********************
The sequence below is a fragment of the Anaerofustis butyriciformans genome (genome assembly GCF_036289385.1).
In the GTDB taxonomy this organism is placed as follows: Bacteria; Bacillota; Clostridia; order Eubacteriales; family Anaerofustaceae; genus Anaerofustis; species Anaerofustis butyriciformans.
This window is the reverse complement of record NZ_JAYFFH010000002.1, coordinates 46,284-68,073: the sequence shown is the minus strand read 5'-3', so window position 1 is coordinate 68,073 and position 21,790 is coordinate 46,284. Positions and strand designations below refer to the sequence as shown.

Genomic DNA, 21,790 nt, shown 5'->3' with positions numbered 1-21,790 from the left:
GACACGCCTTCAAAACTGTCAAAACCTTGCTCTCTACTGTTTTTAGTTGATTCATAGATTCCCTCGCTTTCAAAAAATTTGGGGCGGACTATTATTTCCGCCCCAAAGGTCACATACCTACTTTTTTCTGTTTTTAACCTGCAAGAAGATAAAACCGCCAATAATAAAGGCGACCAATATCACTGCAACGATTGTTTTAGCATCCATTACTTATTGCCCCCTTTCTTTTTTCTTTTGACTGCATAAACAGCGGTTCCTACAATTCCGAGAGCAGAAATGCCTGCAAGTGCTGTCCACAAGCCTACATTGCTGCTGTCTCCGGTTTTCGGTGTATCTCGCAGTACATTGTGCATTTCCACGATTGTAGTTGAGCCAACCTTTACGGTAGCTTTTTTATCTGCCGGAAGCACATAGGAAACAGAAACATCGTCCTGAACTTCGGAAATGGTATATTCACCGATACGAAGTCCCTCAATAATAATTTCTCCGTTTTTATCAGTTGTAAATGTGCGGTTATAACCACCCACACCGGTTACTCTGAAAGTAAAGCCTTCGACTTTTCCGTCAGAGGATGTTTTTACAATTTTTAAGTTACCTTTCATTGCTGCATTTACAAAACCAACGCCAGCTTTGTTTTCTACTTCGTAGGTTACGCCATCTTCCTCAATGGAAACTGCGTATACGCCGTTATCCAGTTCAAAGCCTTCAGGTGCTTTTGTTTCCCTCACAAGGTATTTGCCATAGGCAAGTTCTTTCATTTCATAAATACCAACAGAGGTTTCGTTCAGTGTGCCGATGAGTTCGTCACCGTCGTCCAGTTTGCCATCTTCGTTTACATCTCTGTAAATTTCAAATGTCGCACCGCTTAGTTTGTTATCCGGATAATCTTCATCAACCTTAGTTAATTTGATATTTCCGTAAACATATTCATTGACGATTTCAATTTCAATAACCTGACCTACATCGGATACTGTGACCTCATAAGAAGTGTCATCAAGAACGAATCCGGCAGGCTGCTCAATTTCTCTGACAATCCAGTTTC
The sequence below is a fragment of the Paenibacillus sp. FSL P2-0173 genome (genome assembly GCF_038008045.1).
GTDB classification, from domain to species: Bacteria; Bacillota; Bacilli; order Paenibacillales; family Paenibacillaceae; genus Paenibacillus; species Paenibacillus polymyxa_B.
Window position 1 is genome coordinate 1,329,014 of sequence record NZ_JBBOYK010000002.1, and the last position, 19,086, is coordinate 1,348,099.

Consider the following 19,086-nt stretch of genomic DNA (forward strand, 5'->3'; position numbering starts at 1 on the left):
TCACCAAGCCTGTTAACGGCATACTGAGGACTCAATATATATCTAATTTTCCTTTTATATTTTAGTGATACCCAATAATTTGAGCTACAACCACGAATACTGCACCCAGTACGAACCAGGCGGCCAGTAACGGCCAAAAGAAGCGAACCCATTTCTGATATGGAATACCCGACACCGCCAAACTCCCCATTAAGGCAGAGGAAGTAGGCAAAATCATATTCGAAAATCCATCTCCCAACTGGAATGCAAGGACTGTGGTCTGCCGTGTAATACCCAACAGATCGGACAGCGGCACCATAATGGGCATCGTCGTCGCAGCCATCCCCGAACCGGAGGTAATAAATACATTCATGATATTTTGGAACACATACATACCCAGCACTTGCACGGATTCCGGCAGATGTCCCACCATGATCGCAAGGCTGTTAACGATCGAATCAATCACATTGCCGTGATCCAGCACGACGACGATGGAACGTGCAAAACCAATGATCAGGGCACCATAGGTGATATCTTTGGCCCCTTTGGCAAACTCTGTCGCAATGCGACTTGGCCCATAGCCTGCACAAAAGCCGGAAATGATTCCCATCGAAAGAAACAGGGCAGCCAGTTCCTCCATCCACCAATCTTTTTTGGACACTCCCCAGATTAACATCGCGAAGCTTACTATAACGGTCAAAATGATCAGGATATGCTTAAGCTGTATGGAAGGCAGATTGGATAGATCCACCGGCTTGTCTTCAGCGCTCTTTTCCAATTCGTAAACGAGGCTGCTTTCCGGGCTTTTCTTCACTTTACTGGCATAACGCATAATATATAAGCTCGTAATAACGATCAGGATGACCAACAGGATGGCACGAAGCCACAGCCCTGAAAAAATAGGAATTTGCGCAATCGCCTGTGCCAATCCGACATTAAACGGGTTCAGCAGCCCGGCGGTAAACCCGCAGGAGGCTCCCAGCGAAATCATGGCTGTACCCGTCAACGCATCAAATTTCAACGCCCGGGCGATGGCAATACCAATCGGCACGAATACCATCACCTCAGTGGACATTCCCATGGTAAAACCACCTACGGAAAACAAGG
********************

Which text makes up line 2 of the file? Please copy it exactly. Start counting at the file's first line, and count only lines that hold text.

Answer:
In the GTDB taxonomy this organism is placed as follows: Bacteria; Bacillota; Clostridia; order Eubacteriales; family Anaerofustaceae; genus Anaerofustis; species Anaerofustis butyriciformans.